30 July 23, 2014
M. Nurul Alam
Permanent Observer of Partners in Population and Development (PPD)
Fifth Working Session
Open-ended Working Group on Ageing
Agenda Item 4
United Nations Head Quarters, 30 July-1 August 2014
Ladies and Gentlemen,
Thank you very much for giving me the floor for a brief statement on behalf of Partners in Population and Development (PPD).
PPD is a southern-led, southern-run Inter-governmental organization of 26 developing countries representing 58% of world population. The organization was established in 1994 at the fringes of the International Conference on Population and Development (ICPD) with the mandate to promote South-South Cooperation on Reproductive Health, Population and Development in developing countries. Since its establishment, PPD has provided a collective advocacy platform for its members for generating increasing understanding of and political commitment to the complex and interwoven social and public health issues of Sexual Reproductive Health and Rights and issues relating to wider demographic dynamics such as adolescent health, youths and ageing of its member countries.
While PPD programs and projects support the priorities of its member countries’, it’s strength lies in convening policy dialogues on global, regional and national level priority issues of importance. The annual international inter-ministerial conferences of PPD over the years provided an effective platform for dialogue among policy makers of Southern countries. These conferences also generated many consensus declarations which drew collective public commitment on issues of common interest among its members.
According to a preliminary analysis, 26 member countries of PPD constituted 48.9 % of the world population over 60 years in 2012 and the rate is projected to increase to 57.4% by 2050. Eighteen of the member countries of PPD will have more than 10% of their total population over 60 years by 2050. While Governments of 14 member countries of PPD considered population ageing as a major concern in 2013, national policy or strategies on older persons exist only in a limited number of countries. Moreover, there is lack of data on policy and program gaps on situation of older persons, and data on polder population disaggregated data by age groups, sex, education, economic and social are inadequate, if not unavailable.
With this background, PPD in technical partnership with the World Health Organization (WHO) launched a ‘Global Commission on Ageing in Developing Countries’ on 24 October 2013 in Beijing. Its goal is to enable gender, equity and rights based policies and programming that will improve the quality of life of the ageing population in developing countries. The Commission consists of 16 Commissioners and 5 resource persons drawn globally who are reputed leaders in their respective fields and public life.
The scopes of the Commission include supporting national assessments on ageing; identifying policies, programs, gaps and best practices in developing countries and mobilize technical guidance in designing advocacy strategies to inform policy on ageing . One underlying principle guiding the work of the Commission would be increased South-South Cooperation to better prepare the developing countries to scale up the best practices. In its relatively short life span, the the Global commission has drawn significant interest from the member countries and stakeholders beyond.
It is well known that as a corollary to the socio economic development, the ageing population is an emerging concern in developing countries. The problems associated with ageing in developing countries are characterized by changing social values, lack or inadequate public policy on older age population, limited ability to provide social protection, health care and income security for the growing numbers of older citizens. The opportunities and challenges of ageing must be addressed by appropriate policies, budget lines and program implementation as well an emancipation of a social mindset to understand and deal with these issues in real terms.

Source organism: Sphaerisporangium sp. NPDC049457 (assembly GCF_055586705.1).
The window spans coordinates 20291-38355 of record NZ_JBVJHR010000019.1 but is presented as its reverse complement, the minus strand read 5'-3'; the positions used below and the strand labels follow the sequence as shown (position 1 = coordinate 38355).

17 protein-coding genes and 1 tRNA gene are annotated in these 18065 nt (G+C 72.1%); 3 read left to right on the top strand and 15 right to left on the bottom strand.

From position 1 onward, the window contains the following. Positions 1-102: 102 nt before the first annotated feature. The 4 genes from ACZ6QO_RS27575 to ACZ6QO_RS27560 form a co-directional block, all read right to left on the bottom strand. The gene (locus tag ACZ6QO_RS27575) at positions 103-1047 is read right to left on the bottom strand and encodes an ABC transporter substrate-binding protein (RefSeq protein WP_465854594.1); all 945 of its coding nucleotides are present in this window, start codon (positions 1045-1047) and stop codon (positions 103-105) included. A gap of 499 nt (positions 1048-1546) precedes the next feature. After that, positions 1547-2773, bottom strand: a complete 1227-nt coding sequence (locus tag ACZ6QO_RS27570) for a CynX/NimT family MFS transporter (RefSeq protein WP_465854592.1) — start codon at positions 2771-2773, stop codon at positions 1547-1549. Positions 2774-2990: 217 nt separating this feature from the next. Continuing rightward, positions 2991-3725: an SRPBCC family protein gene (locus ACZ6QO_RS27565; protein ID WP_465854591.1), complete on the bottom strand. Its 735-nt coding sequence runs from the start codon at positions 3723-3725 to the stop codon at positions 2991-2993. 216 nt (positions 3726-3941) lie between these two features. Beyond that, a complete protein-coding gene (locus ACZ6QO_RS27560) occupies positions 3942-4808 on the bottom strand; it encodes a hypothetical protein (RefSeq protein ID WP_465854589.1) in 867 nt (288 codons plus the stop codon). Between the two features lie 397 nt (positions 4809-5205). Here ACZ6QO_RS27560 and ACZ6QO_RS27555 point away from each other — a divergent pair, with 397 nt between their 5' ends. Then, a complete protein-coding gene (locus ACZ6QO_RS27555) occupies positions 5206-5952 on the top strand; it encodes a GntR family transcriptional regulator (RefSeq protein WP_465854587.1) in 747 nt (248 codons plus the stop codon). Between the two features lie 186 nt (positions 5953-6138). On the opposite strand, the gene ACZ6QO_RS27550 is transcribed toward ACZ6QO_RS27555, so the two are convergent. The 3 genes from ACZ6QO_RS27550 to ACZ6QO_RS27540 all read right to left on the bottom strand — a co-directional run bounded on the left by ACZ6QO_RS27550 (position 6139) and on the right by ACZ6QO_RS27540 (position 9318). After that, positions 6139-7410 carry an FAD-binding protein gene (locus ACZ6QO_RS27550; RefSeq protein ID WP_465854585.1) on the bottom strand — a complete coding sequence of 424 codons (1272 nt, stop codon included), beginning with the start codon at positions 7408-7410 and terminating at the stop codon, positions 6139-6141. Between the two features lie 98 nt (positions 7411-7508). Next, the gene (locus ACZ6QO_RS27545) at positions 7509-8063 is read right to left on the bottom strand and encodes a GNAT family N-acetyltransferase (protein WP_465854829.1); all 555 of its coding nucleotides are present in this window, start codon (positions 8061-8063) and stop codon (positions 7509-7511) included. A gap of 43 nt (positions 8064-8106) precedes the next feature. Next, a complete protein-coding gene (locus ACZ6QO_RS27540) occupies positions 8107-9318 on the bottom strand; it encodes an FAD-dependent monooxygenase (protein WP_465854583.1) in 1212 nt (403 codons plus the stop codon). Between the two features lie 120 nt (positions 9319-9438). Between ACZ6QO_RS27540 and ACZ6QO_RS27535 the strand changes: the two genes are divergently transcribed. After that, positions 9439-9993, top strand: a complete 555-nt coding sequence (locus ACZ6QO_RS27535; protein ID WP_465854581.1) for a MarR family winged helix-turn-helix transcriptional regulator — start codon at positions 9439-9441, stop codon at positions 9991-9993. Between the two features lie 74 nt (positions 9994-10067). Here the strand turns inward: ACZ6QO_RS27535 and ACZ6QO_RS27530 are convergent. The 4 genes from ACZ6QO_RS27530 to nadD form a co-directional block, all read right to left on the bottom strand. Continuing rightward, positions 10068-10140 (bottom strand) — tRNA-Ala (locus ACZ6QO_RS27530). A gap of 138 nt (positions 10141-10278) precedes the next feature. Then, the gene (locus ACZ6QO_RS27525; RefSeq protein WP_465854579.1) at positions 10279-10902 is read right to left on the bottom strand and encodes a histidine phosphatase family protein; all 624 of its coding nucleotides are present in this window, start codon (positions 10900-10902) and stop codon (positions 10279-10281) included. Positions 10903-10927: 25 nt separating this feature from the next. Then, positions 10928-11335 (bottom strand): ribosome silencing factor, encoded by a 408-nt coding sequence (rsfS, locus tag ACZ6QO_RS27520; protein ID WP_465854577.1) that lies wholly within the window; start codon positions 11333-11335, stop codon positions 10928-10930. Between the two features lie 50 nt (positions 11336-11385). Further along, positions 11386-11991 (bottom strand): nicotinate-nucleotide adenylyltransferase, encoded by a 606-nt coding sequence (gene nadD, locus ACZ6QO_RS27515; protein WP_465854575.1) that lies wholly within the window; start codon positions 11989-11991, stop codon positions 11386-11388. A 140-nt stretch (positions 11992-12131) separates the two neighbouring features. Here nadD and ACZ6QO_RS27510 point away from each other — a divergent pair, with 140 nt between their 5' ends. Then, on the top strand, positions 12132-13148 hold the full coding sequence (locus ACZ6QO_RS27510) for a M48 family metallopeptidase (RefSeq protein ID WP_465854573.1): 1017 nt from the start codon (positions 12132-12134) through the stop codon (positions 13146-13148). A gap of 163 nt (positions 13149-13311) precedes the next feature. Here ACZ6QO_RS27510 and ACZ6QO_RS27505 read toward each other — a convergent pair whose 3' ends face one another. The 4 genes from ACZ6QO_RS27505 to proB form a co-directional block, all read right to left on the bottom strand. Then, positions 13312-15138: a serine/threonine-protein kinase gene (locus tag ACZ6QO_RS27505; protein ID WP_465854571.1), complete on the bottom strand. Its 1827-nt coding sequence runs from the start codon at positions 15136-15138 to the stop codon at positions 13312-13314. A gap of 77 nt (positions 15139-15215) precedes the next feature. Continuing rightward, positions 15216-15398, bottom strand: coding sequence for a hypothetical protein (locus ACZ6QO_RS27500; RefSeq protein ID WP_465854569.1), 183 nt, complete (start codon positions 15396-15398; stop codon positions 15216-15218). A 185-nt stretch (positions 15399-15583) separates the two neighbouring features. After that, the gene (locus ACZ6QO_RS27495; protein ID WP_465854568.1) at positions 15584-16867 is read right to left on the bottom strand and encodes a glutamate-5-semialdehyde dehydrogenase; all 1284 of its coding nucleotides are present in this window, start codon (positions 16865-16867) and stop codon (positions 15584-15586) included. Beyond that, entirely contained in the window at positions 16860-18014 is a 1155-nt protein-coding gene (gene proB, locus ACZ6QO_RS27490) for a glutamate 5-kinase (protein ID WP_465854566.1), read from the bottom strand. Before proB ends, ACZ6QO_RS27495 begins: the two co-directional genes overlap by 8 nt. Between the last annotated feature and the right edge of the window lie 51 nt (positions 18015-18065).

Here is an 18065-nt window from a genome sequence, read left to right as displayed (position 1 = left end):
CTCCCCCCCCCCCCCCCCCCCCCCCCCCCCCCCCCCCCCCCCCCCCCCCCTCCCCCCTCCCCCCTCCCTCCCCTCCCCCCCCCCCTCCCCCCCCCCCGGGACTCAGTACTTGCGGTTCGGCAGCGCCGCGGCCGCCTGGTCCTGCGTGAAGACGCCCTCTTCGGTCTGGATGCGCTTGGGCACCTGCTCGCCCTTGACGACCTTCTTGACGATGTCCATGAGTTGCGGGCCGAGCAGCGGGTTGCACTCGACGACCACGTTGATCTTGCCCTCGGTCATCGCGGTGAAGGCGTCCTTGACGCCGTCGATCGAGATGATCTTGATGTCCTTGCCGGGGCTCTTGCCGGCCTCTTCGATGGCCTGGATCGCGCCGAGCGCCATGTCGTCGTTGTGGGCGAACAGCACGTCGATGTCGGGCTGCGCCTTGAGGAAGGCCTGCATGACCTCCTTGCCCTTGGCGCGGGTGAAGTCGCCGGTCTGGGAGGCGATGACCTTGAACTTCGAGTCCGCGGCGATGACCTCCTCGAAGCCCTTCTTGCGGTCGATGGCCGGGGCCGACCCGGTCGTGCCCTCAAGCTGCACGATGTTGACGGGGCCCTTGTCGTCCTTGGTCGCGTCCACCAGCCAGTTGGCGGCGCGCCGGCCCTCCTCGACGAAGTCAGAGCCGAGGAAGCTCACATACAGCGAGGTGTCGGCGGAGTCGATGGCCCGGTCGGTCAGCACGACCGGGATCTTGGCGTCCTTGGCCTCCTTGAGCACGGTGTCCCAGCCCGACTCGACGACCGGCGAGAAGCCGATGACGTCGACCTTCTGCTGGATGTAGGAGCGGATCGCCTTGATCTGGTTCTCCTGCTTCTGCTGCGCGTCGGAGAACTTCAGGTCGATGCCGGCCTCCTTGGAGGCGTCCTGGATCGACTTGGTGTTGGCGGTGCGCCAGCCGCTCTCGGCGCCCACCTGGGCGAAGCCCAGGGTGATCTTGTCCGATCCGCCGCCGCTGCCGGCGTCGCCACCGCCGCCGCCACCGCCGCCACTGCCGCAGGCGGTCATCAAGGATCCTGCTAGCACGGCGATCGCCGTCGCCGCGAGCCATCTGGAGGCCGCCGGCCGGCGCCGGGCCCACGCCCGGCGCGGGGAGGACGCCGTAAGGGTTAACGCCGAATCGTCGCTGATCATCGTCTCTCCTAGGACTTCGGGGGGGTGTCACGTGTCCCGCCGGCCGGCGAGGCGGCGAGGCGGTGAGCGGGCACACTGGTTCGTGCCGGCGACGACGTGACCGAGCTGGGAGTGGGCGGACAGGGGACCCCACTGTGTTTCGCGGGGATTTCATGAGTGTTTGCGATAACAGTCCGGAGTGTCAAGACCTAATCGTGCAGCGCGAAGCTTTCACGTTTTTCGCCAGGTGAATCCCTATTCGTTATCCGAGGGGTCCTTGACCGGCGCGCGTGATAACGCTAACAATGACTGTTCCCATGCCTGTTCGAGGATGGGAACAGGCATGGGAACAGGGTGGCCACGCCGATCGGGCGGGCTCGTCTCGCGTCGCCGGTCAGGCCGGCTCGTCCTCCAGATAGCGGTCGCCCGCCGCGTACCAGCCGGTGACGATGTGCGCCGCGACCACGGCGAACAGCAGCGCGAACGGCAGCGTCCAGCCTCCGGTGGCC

The second review and appraisal of the MIPAA (E/CN.5/2013/6) revealed, still, ageing and older persons are continued to be viewed and acted upon in policy silos e.g. health, pensions, social care etc. from a welfare-based based angle, when a rights-based approach has been recommended to ensure that the social integration of older persons and the promotion and protection of their rights (A/68/167) to realize the potentials.
While the national awareness on issues related to ageing population in ascending, existing responses are disjointed and outdated. Policy framework generated by the Madrid International Plan of Action on Ageing and the WHO Active ageing need to be updated and followed up with more up-to-date guidance and technical support to developing countries who are at the initial stages of formulation of national policy framework and responses.
PPD supports the need to generate a set of international standards on the rights of older persons which would serve as a norm or guide for the member countries. Such standards would underline the need to remove all legal and social obstacles to the realization of the rights of older persons. PPD is also advocating among its members to strongly consider protection of the rights of older persons in their socio economic policy frameworks and appropriate resource support for addressing issues related to programmes on ageing. In this context, PPD strongly reiterates that the rights of older persons must find its due place within the broader agenda post-2015 sustainable development goals. PPD supports the need for an internationally agreed instrument setting standards, monitoring trends and compliance in order to alleviate the rights and secured life of the older population.
Thank you very much for your kind attention